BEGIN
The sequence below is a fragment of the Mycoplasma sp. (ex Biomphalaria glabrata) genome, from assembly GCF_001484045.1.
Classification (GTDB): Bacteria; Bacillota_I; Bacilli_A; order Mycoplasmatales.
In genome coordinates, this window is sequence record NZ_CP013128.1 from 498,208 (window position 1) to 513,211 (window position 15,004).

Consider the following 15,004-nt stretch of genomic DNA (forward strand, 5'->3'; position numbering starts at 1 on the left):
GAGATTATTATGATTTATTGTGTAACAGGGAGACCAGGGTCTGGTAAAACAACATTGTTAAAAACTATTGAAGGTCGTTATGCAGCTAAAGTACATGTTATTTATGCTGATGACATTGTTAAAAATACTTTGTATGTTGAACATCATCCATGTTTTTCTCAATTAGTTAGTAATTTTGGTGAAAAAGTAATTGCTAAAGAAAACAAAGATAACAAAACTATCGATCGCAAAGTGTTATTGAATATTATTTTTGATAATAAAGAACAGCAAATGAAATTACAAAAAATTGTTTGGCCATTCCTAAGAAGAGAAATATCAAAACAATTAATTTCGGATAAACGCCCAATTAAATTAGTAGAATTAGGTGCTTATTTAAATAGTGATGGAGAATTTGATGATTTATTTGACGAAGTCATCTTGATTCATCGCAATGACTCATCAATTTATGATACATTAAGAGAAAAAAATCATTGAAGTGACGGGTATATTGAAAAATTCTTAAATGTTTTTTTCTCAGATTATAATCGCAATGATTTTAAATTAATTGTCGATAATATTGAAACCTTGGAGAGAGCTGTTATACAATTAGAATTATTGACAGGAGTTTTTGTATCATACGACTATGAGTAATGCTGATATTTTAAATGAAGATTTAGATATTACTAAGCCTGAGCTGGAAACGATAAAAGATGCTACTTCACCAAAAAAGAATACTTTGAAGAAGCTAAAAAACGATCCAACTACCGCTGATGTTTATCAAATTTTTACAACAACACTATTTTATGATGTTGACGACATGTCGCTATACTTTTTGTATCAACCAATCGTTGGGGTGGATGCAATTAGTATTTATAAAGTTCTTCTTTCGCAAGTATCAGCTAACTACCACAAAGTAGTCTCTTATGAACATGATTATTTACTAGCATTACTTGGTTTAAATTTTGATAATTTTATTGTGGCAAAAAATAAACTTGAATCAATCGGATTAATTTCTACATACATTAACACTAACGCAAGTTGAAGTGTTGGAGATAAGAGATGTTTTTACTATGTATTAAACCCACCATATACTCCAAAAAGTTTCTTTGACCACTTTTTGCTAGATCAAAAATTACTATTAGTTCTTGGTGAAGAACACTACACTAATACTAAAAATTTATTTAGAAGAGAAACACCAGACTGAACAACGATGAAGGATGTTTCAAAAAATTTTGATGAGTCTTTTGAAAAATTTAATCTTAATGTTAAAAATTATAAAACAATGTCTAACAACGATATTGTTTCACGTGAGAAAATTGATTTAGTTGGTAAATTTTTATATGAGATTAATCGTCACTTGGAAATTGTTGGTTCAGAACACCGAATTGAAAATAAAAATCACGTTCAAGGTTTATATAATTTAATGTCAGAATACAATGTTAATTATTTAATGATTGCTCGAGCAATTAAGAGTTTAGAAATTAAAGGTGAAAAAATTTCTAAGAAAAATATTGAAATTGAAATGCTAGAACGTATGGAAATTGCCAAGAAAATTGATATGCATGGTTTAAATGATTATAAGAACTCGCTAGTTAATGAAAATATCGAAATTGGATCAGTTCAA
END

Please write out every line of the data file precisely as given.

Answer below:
The sequence below is a fragment of the Mycoplasma sp. (ex Biomphalaria glabrata) genome, from assembly GCF_001484045.1.
Classification (GTDB): Bacteria; Bacillota_I; Bacilli_A; order Mycoplasmatales.
In genome coordinates, this window is sequence record NZ_CP013128.1 from 498,208 (window position 1) to 513,211 (window position 15,004).

Consider the following 15,004-nt stretch of genomic DNA (forward strand, 5'->3'; position numbering starts at 1 on the left):
GAGATTATTATGATTTATTGTGTAACAGGGAGACCAGGGTCTGGTAAAACAACATTGTTAAAAACTATTGAAGGTCGTTATGCAGCTAAAGTACATGTTATTTATGCTGATGACATTGTTAAAAATACTTTGTATGTTGAACATCATCCATGTTTTTCTCAATTAGTTAGTAATTTTGGTGAAAAAGTAATTGCTAAAGAAAACAAAGATAACAAAACTATCGATCGCAAAGTGTTATTGAATATTATTTTTGATAATAAAGAACAGCAAATGAAATTACAAAAAATTGTTTGGCCATTCCTAAGAAGAGAAATATCAAAACAATTAATTTCGGATAAACGCCCAATTAAATTAGTAGAATTAGGTGCTTATTTAAATAGTGATGGAGAATTTGATGATTTATTTGACGAAGTCATCTTGATTCATCGCAATGACTCATCAATTTATGATACATTAAGAGAAAAAAATCATTGAAGTGACGGGTATATTGAAAAATTCTTAAATGTTTTTTTCTCAGATTATAATCGCAATGATTTTAAATTAATTGTCGATAATATTGAAACCTTGGAGAGAGCTGTTATACAATTAGAATTATTGACAGGAGTTTTTGTATCATACGACTATGAGTAATGCTGATATTTTAAATGAAGATTTAGATATTACTAAGCCTGAGCTGGAAACGATAAAAGATGCTACTTCACCAAAAAAGAATACTTTGAAGAAGCTAAAAAACGATCCAACTACCGCTGATGTTTATCAAATTTTTACAACAACACTATTTTATGATGTTGACGACATGTCGCTATACTTTTTGTATCAACCAATCGTTGGGGTGGATGCAATTAGTATTTATAAAGTTCTTCTTTCGCAAGTATCAGCTAACTACCACAAAGTAGTCTCTTATGAACATGATTATTTACTAGCATTACTTGGTTTAAATTTTGATAATTTTATTGTGGCAAAAAATAAACTTGAATCAATCGGATTAATTTCTACATACATTAACACTAACGCAAGTTGAAGTGTTGGAGATAAGAGATGTTTTTACTATGTATTAAACCCACCATATACTCCAAAAAGTTTCTTTGACCACTTTTTGCTAGATCAAAAATTACTATTAGTTCTTGGTGAAGAACACTACACTAATACTAAAAATTTATTTAGAAGAGAAACACCAGACTGAACAACGATGAAGGATGTTTCAAAAAATTTTGATGAGTCTTTTGAAAAATTTAATCTTAATGTTAAAAATTATAAAACAATGTCTAACAACGATATTGTTTCACGTGAGAAAATTGATTTAGTTGGTAAATTTTTATATGAGATTAATCGTCACTTGGAAATTGTTGGTTCAGAACACCGAATTGAAAATAAAAATCACGTTCAAGGTTTATATAATTTAATGTCAGAATACAATGTTAATTATTTAATGATTGCTCGAGCAATTAAGAGTTTAGAAATTAAAGGTGAAAAAATTTCTAAGAAAAATATTGAAATTGAAATGCTAGAACGTATGGAAATTGCCAAGAAAATTGATATGCATGGTTTAAATGATTATAAGAACTCGCTAGTTAATGAAAATATCGAAATTGGATCAGTTCAA